Interestingly and unlike other Metal Gear games, while the overall gameplay remains similar to what we classically know as Metal Gear, the game is laid out in stages/levels, rating your performance after you complete each one (don't feel bad if your rating is almost always "terrible" it seems unavoidable the first time through...and for much of the subsequent play-throughs). It's easy to forget, however, that this format is in place, as there is usually decent time in between "chapters" while you're trying to figure out just exactly what to do to move on. The good thing about the stage format is that since you are unfortunately unable to save more than a single game at a time, you can at least go back to any stage you've cleared if you want to play that chapter over again. However, you will only be equipped with the items that are absolutely necessary for completion, so even if you had, say, body armor, an assault rifle, and a pistol suppressor during your initial play-through, those items will all be absent in Stage Select mode.

    Dying will either send you back to the beginning of the level you're in, or to the last significant item you picked up which, depending on where it was, could either be very convenient or extremely irritating. This is especially true for boss fights as dying there can mean a decent schlep ahead of you in order to get back to the fight. Certain items picked up between collecting the "checkpoint" item and whenever you died will have to be collected again, making death exceedingly annoying and paramount to avoid.

    As progress through the game is made, you'll see that the game's story is not nearly as riveting as the console releases, but it's enough to pique your interest as to what is going to happen next. Snake's inner struggle with his own haunted past is as present as it ever was, and annoyingly, so is his subtle fascination with a female, fellow soldier. As the plot progresses you'll see the government conspiracies that made the series famous as well as the usual, (though not as jarring) twists, unexpected pathos for your fallen enemies, and even a moment of tragedy (well it tries to be but the character at focus is a little too irritating for you to care that much). And of course, the whole stopping-the-nuke thing.

Snake considers himself more of a Bishop.
For the most part, the story is sound all the way through although it does fall short in hyping the eventual confrontation with the 'General' whom pilots Metal Gear in the game's most climactic battle. While the fight itself is good, Snake has had literally zero contact with the character up until this point, as he's only seen sporadically throughout the game, broadcasting threatening messages to the US government.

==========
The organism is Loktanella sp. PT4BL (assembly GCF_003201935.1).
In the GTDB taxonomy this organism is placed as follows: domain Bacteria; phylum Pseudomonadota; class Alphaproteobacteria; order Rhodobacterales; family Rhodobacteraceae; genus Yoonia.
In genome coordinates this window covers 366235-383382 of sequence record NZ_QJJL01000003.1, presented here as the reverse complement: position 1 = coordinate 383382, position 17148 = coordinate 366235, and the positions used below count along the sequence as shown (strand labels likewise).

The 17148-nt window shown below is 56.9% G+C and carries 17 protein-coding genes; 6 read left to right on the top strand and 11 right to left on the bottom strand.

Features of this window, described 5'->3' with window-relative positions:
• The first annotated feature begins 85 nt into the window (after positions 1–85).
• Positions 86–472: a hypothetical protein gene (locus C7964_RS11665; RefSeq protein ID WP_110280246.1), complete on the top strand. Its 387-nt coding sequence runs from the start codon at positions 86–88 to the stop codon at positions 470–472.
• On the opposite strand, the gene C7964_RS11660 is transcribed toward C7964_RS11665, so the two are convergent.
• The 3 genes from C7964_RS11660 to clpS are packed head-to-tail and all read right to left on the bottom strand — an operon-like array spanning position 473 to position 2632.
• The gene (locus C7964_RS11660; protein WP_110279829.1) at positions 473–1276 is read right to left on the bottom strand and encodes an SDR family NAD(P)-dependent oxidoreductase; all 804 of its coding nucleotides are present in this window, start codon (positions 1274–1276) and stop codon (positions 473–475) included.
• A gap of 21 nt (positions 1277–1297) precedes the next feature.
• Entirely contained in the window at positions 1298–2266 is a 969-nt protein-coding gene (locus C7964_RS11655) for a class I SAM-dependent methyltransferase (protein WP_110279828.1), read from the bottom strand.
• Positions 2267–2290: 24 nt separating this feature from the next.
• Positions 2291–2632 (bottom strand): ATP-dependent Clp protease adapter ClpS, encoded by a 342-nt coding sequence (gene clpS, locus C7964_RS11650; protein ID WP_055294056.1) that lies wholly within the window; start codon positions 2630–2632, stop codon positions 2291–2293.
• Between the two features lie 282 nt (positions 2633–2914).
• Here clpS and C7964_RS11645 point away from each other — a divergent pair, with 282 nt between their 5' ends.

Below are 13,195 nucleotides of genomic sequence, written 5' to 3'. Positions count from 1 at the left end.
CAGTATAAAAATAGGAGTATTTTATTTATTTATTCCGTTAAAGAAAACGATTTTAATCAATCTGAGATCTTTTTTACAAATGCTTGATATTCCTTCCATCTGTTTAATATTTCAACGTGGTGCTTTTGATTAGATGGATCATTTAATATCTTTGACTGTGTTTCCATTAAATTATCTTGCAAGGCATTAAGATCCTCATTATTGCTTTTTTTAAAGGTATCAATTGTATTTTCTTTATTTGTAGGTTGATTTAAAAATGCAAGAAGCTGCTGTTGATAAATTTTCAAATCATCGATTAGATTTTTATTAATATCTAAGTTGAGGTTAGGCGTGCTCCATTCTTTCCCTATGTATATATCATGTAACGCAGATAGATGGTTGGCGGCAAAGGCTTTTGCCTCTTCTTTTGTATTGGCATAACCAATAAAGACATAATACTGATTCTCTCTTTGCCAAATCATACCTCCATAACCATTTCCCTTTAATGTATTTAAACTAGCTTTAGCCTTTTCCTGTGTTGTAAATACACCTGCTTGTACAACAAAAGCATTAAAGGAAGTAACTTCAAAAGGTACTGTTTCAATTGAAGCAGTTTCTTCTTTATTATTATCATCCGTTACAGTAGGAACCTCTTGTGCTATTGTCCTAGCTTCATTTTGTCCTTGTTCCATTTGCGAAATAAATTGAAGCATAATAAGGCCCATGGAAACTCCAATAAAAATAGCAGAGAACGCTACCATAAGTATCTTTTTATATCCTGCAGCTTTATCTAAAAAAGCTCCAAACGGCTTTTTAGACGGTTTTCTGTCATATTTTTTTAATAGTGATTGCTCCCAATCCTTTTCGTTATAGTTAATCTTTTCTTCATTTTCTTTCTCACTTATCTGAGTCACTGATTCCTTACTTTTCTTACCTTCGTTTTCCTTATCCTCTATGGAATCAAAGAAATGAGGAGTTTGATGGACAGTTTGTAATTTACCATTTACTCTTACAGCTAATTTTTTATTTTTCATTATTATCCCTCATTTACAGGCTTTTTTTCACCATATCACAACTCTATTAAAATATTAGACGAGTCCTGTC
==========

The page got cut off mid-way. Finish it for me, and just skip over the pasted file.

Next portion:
VR Training

The evil polygons will pay for what they've done.
    Although the main game itself would be more than enough to be a called a complete handheld title, the game generously offers a plethora of VR Training missions for the player to train on or just have something fun to do after completing the main part of the game. The VR missions are essentially a series of mini-missions requiring the player to eliminate a certain number of targets, reach the goal undetected, or complete one of those tasks in a limited amount of time. Interestingly, there are more VR missions featured in this gameboy release than there are in the Playstation version of Metal Gear Solid. The VR missions include Sneaking Mode, Weapons mode, and an Advanced mode allowing the player to dispatch live targets, offering a total 75 unique stages and 180 challenges to complete, an amazing amount of content considering that some Gameboy Games of the time boast less content than what is featured in the VR missions alone.

Trouble brewing
    As expected, the VR missions take place in a virtual-reality world, basically an 8-bit version of the environment featured in the Playstation version. Some of the levels are even essentially identical to their Playstation counterparts. The mini-missions within allow for unique combat opportunities that don't necessarily appear in the main game, giving the player more opportunities to play with their favorite weapons. VR mode isn't necessarily the most thrilling part of the game, but to have so much bonus content in addition to a full game is a big plus. The incentive to complete the mode comes in the form of an unlockable Sound Test (remember way back when that was considered a reward in a game?).


 As one of the most complete gaming experiences to be licensed for the Gameboy Color, this fun alternative to Metal Gear Solid is indeed a must-have for any fan of the Metal Gear series or just for those who love quality handheld gaming. With a mountain of pros and very little cons, the game is sure to be enjoyable from start to finish, and one that will have players coming back for more soon after completion. Even among today's highly advanced handheld titles, Metal Gear Solid is certain to be among your favorites once you've make the highly recommended decision to make it a part of your handheld collection. Overall a 4.5 out 5 cephalapoint rating.